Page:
SERVING THE QUANTITATIVE FINANCE COMMUNITY

 
User avatar
outrun
Posts: 3913
Joined: April 29th, 2016, 1:40 pm

Re: Universal Approximation theorem

July 25th, 2017, 4:31 pm

In ML 'learning' refers to "changing parameters in order to better achieve some goal" *) like finding {a,b} in y=ax+b that minimizes the LSE for a set of {x,y} pairs.

What you refer to is memory. A very popular branch of NN is "recurrent neural networks" which processes an ordered sequence of inputs and updates some memory state, which in turns affect its output. This is however not called learning if the network doesn't change the parameters that determine how it updates memory based on new inputs. A self driving car might see a car overtaking, updating a memory state which represents that as it happens, but it's not learning to achieve some goal better (to detect overtaking cars,.. given the same frames it will do the exact same memory updates)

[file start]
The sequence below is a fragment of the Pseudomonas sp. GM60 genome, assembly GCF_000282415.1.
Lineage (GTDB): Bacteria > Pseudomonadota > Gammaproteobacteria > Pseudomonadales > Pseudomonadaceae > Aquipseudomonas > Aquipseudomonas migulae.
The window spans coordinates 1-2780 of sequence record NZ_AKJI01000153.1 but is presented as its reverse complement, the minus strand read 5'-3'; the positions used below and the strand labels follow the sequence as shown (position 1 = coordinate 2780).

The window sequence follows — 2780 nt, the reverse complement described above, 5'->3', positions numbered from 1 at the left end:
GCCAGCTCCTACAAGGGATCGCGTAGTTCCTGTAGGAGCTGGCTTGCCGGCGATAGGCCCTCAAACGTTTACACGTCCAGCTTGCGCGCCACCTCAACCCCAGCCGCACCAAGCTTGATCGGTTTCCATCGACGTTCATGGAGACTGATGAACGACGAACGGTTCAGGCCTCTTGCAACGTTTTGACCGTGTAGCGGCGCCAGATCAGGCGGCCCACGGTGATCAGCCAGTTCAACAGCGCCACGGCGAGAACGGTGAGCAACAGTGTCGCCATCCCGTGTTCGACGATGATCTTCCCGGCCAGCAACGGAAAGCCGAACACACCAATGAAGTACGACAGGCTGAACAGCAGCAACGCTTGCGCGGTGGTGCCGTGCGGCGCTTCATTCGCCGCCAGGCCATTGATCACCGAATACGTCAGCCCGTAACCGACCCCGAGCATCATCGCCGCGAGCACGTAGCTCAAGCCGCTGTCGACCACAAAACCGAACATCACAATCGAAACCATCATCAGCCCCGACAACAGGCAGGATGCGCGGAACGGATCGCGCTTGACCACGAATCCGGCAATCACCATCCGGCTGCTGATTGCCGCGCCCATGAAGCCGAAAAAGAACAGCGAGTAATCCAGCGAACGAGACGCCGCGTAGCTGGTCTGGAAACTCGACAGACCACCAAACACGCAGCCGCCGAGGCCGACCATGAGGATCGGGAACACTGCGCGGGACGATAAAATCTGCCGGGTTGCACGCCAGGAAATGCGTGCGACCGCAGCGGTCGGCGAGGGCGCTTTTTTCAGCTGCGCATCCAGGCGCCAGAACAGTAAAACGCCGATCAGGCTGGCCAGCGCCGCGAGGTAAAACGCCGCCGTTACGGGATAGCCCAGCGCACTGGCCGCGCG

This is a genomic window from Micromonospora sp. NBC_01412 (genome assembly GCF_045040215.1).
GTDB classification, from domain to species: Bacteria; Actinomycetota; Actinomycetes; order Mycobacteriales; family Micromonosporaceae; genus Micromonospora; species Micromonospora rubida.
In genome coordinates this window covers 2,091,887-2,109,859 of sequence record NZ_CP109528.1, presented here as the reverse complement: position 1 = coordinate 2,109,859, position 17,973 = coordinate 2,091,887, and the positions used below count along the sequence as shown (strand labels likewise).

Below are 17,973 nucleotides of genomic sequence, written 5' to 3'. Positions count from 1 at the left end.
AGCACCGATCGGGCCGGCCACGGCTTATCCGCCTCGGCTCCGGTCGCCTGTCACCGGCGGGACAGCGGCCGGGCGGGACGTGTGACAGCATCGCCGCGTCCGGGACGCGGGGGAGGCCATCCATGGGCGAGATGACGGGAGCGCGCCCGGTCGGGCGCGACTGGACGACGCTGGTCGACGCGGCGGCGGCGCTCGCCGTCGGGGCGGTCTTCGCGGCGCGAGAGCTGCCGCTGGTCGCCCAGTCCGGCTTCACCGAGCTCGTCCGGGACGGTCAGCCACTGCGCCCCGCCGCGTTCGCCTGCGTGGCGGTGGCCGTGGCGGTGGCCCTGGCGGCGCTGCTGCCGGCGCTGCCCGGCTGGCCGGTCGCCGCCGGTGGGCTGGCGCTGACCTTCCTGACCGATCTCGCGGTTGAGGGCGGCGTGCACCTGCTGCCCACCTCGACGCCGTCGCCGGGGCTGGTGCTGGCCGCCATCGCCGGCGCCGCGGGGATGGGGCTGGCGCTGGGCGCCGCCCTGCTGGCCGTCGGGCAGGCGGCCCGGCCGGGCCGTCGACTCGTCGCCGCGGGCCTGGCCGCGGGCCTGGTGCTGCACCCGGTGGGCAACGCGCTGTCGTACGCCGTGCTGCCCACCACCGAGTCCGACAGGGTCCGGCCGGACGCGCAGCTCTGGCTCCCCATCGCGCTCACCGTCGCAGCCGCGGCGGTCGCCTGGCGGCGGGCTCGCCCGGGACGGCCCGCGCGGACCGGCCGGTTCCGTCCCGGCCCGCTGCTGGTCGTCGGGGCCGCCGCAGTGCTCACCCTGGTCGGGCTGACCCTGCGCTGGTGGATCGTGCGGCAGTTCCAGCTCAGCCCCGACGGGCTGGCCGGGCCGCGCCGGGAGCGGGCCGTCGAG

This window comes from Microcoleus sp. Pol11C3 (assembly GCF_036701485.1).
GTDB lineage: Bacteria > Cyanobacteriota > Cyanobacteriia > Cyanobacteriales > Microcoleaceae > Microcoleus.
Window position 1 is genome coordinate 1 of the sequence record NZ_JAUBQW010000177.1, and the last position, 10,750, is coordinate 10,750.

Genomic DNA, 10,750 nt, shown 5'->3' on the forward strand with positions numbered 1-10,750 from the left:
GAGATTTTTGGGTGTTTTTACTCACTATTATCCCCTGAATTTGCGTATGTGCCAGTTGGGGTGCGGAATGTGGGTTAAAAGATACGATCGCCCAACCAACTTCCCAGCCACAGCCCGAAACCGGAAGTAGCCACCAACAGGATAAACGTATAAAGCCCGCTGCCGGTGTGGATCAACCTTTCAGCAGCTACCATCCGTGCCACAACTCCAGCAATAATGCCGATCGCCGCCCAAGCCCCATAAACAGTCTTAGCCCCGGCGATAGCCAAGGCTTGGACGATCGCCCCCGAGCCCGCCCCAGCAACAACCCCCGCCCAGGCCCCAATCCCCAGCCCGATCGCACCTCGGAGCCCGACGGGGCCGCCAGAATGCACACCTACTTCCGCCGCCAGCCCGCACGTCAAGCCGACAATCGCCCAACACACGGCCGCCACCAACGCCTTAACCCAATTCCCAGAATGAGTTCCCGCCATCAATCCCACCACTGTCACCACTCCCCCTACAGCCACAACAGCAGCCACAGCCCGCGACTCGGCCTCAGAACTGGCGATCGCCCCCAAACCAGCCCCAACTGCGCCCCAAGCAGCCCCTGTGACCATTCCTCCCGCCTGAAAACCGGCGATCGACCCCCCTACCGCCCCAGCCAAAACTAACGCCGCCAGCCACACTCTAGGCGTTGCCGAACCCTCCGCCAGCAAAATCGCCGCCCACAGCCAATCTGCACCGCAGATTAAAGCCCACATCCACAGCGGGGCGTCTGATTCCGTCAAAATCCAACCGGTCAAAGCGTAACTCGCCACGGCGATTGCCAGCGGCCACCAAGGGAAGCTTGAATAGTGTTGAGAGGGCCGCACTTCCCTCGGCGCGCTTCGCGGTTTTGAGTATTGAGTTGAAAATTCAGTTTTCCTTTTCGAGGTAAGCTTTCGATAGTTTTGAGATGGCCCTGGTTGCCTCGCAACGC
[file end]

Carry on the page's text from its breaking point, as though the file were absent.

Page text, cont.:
*) this is supervised learning, (there is also unsupervised learning like finding clusters in data etc)
 
User avatar
tagoma
Posts: 17020
Joined: February 21st, 2010, 12:58 pm

Re: Universal Approximation theorem

July 25th, 2017, 6:46 pm

@outrun thanks.

I'm not sure where this thread is heading. Still,* there was that article J.P.Morgan’s massive guide to machine learning and big data jobs in finance some weeks ago with some interesting statements.

E.g. "You won’t need to be a machine learning expert, you will need to be an excellent quant and an excellent programmer"

* My first comma in a while
 
User avatar
Cuchulainn
Topic Author
Posts: 53307
Joined: July 16th, 2004, 7:38 am
Location: Amsterdam
Contact:

Re: Universal Approximation theorem

July 26th, 2017, 11:52 am

Whether "deep learning" is being used in business or sought by employers is an empirical question. An analysis of resumes on LinkedIn and job postings in various internet sites would provide an answer.

Linkedin would not be my first port of call as a source of objective data.